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Mass jailbreak by Taliban stuns Kandahar


Afghan insurgents proudly claimed they helped dig the long, narrow tunnel used by at least 475 inmates to escape Sarposa prison in the southern city of Kandahar.
Some said they helped haul away the dirt during the last five months using pickup trucks, trailers and even donkey carts. The tunnel, measuring more than 1,050 feet long, reportedly began inside a Taliban sympathizer's mud-walled compound, surrounded by shops, and reached into the prison grounds.
It was unclear Monday whether those who helped dig the tunnel lived in the sympathizer's compound while they worked. But they said they plotted together as the tunnel grew, skirting police checkpoints, under the busy Kandahar-Herat highway and into a central cell block of the prison's political wing.
The tunnel had grown to about 3 feet wide by Sunday, when the diggers reached their goal.
Somehow, they had managed to alert a team of three Taliban inmates that they were coming, and given instructions on what to do when they arrived.
When they finally broke through the prison's concrete floor about 11 p.m., the three sentinels were waiting — with keys to fellow prisoners' cells.
Quietly, the guides unlocked cells and led hundreds of inmates to the tunnel without raising an alarm or disturbing their jailers.
An inmate who claimed to have helped organize the escape told the Associated Press on Monday that he used his connections to obtain copies of the cell keys in advance.
"There were four or five of us who knew that our friends were digging a tunnel from the outside," said Mohammad Abdullah, who was sentenced to two years at Sarposa after he was caught with a weapons cache. "Some of our friends helped us by providing copies of the keys. When the time came at night, we managed to open the doors for friends who were in other rooms."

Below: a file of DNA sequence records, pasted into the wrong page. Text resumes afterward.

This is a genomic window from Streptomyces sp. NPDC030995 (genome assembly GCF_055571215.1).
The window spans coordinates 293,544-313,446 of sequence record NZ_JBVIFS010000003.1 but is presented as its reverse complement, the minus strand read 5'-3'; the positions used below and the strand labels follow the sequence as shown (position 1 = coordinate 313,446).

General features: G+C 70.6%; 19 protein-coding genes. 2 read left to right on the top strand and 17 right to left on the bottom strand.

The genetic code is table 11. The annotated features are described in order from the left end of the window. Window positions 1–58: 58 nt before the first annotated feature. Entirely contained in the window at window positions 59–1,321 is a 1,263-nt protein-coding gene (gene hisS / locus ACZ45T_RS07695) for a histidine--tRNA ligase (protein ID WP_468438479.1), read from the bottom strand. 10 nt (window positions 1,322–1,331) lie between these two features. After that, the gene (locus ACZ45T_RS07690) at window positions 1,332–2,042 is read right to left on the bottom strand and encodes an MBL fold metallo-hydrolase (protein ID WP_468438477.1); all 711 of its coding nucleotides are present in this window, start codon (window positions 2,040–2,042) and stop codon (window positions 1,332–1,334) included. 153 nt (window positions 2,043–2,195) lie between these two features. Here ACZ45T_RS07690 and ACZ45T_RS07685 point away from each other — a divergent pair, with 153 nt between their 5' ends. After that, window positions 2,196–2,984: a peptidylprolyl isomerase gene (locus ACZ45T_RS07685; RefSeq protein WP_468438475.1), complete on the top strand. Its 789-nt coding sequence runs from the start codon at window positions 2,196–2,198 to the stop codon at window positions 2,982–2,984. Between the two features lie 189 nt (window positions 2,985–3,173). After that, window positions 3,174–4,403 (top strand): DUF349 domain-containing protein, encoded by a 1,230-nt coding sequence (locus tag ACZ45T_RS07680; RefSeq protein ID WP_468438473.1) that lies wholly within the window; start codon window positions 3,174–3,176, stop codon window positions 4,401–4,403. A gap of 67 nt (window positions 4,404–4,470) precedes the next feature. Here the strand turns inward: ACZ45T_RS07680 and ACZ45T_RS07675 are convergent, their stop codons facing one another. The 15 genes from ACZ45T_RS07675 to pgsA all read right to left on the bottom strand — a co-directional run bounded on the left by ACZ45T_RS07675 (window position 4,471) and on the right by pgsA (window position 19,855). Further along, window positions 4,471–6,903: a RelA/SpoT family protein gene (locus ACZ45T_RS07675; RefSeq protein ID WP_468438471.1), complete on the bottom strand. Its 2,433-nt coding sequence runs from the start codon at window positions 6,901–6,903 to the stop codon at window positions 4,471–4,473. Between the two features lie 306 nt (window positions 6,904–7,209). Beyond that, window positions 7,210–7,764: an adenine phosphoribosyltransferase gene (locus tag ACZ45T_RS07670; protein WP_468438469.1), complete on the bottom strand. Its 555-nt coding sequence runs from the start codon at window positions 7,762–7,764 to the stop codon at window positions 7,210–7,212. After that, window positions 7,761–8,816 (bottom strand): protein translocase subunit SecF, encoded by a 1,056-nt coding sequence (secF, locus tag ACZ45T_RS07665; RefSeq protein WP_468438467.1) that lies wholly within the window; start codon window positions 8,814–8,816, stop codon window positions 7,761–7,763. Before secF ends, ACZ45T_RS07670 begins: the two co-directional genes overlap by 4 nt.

Mullah Asadullah Akhund, 30, claimed to have been among those awakened to join the escape.
Akhund told the Daily Beast by cellphone Monday that the senior Taliban commander in the prison woke him about 2 a.m. Akhund said he joined a line of prisoners moving through the narrow tunnel by flashlight. At one point, a large truck passed overhead, shaking the ground, knocking dirt onto the prisoners and causing them to fear the tunnel would collapse, he said.
"It was the greatest escape of my life," he told the Daily Beast. "It was like a dream."
Inmates spent 4 1/2 hours escorting at least 475 of their brethren, most of them political prisoners, to freedom without triggering security cameras or otherwise disturbing their guards, according to Afghan officials. Taliban spokesmen claimed 541 inmates were freed.
They also claimed that forces near the prison had been prepared to stage an attack, but the "need did not arise due to the inaction shown by the enemy."
Akhund said he escaped in a pickup with 10 others and within 20 minutes was at a Taliban safe house, where they hired a truck to take them to a nearby town to celebrate, according to the Daily Beast.
By the time prison officials discovered the escape Monday morning, Taliban officials said the inmates had been spirited away to "secure destinations."
Government officials said some of the Taliban accounts of the escape are exaggerated, but acknowledged that much of the basic story is true.
They confirmed that the tunnel began at the Taliban sympathizer's compound and that at least 475 inmates had escaped their locked cells.
Officials said the tunnel had undercut the prison's main line of above-ground defense, including guard towers at each corner, concrete barriers, razor wire and multiple entry checkpoints.
A Taliban spokesman claimed that 106 of the escapees were "important commanders." Sarposa has not been known to house the most dangerous Taliban fighters. The U.S. keeps Taliban detainees it considers a threat at a detention center outside Bagram air base in eastern Afghanistan while the Afghan government houses some others in a high-security area of the main prison in Kabul, the capital.
Afghanistan's Justice Ministry was responsible for securing the prison, which houses 1,200 inmates. Authorities had caught 26 of the escapees by late Monday and were confident about catching the rest with the help of biometric data, said Kandahar Gov. Tooryalai Wesa.
A spokesman for President Hamid Karzai said Monday that based on preliminary reports, the escape exposed serious problems with prison security.
"This is a blow. It is something that shouldn't have happened," spokesman Waheed Omer said. "A prison break of this magnitude of course points to vulnerability.... We have loopholes."

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